Money for Nothing

Money for Nothing

Richard J. Karson

The ink is barely dry on the economic-recovery legislation that President Obama signed into law on February 17, but it’s already clear that the $787 billion American Recovery and Reinvestment Act is no prelude to a new New Deal.

During a February 12 conference call with reporters, Senator Charles Schumer and Governor David Paterson confirmed that New York’s share of the spending—an estimated $24.6 billion over the next two years—offers relatively little by way of the grand public projects that many architects envisioned.

Rather than funding fresh parks, bridge upgrades, and government-office construction, Senator Schumer said, the bill will largely plug budget gaps for Medicaid, aid for education, and broad-based transportation upkeep. While this last category might raise hopes in design and planning circles, it remained unclear at press time just how the funds would be apportioned and whether sorely needed downstate investments would fall victim to Albany wrangling.

“We estimate New York will get $1.3 billion for mass transit, and all money must go to infrastructure,” Schumer said. “It will help us upgrade subway stations and rail stations in the New York area and do the newer projects, whether it’s the Second Avenue subway or whatever,” he said.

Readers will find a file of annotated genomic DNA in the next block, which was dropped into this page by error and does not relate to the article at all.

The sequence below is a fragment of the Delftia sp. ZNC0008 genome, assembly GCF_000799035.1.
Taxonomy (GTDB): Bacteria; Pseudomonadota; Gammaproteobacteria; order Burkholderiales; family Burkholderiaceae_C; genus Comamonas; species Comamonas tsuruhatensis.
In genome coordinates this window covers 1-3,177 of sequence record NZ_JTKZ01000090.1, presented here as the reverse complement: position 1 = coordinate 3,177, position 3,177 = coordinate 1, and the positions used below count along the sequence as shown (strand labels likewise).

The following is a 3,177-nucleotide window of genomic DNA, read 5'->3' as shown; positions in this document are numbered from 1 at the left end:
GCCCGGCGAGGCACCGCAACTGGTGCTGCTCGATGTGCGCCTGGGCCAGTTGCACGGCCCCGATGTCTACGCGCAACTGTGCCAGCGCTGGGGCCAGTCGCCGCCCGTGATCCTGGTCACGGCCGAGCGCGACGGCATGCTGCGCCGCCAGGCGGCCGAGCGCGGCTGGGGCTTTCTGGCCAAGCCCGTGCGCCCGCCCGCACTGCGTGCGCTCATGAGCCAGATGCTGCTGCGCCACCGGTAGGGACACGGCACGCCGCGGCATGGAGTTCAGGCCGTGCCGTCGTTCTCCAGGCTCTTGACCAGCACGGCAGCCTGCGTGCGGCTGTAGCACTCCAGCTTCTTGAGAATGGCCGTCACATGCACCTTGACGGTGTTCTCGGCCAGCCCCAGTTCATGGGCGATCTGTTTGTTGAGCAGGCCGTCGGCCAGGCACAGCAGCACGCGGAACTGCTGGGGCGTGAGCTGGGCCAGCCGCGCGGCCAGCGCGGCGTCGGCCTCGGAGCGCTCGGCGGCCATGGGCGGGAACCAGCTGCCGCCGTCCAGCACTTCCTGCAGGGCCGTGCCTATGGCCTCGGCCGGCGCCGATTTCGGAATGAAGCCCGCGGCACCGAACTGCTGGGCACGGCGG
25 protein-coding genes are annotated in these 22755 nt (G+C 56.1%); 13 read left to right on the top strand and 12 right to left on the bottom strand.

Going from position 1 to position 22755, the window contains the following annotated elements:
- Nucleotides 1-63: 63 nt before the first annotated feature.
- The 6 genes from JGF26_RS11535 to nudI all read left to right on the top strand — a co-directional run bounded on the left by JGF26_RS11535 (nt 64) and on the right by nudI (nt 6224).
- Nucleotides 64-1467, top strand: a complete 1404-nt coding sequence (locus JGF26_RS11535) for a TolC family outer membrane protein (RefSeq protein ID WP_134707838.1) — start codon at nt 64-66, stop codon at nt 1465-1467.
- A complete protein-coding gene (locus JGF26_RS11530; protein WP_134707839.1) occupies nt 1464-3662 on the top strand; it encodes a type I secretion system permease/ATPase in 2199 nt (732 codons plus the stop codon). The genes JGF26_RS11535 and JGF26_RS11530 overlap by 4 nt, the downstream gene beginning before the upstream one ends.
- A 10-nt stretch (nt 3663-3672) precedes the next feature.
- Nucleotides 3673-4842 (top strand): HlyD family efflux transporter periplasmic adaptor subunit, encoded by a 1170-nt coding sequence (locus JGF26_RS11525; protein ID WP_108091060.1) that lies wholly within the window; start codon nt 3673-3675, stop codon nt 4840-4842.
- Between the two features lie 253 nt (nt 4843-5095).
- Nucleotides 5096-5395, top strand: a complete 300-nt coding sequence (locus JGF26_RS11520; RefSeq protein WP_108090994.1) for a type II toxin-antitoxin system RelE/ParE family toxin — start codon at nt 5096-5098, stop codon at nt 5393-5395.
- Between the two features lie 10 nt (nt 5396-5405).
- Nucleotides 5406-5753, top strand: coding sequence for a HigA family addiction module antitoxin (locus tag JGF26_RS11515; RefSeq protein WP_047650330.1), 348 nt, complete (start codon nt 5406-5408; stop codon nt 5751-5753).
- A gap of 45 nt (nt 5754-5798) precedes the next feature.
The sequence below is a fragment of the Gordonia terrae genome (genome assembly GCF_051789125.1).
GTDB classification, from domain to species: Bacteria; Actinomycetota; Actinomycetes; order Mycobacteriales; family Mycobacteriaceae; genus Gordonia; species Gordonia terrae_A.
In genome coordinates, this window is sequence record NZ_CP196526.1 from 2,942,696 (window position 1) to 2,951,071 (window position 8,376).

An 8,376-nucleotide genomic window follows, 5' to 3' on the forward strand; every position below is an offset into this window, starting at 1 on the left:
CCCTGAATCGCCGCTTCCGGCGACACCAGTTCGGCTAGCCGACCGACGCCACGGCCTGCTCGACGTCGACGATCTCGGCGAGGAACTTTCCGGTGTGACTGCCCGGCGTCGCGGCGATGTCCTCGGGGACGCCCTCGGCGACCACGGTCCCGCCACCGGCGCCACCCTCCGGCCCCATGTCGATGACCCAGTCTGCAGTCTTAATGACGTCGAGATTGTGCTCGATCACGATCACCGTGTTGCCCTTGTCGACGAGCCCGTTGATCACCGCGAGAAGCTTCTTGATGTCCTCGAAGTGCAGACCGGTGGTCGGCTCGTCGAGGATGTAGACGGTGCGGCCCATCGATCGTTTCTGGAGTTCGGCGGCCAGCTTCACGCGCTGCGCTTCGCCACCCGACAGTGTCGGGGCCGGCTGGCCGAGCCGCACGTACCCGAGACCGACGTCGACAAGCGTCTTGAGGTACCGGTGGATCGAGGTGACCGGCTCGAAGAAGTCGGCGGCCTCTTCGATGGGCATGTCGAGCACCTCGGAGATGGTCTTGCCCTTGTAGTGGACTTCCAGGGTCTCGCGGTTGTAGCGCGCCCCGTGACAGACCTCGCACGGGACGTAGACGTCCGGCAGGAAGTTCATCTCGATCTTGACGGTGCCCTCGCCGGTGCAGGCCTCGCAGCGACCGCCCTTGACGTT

The conference report that reconciled House and Senate versions of the bill offered just shy of $400 million for capital improvements to public housing in the city, and the state stands to gain $2.5 billion for education spending, some of which will presumably boost school construction and renovation.

While this is good news, the bill’s main thrust, Schumer and Paterson said, is to help New Yorkers reenter the labor force by tightening the safety net for health care and schools. And Paterson made it clear that the bill would not alter his austere plans for state investment: If anything, he said, it obliged him and the legislature to show even more discipline as fallout from the economic collapse drives the state’s deficit even higher.

“What’s important is that we use the stimulus to stimulate the economy,” the governor said. “Where we have deficit reduction programs in effect, that is our responsibility. Preference [in funding] went to states that were managing their crises rather than trying to avoid them.”

For his part, Mayor Bloomberg saluted the state’s Congressional delegation for delivering for New York, but sounded a note of caution about the bill’s ultimate impact. “We are still reviewing all of the details to determine the amount of funding allocated to the city,” he said in a statement. “Although it’s clear that this new federal support won’t solve all our budget problems, it certainly will help address the enormous fiscal challenges we face.”

What comes next is a pile-on for money from all jurisdictions, wherein patronage and luck figure to play their usual roles. That much was made clear when interest groups spent much of February 17 lambasting the idea of spending stimulus cash on Brooklyn’s Atlantic Yards project, hinting at more arduous political jockeying to come.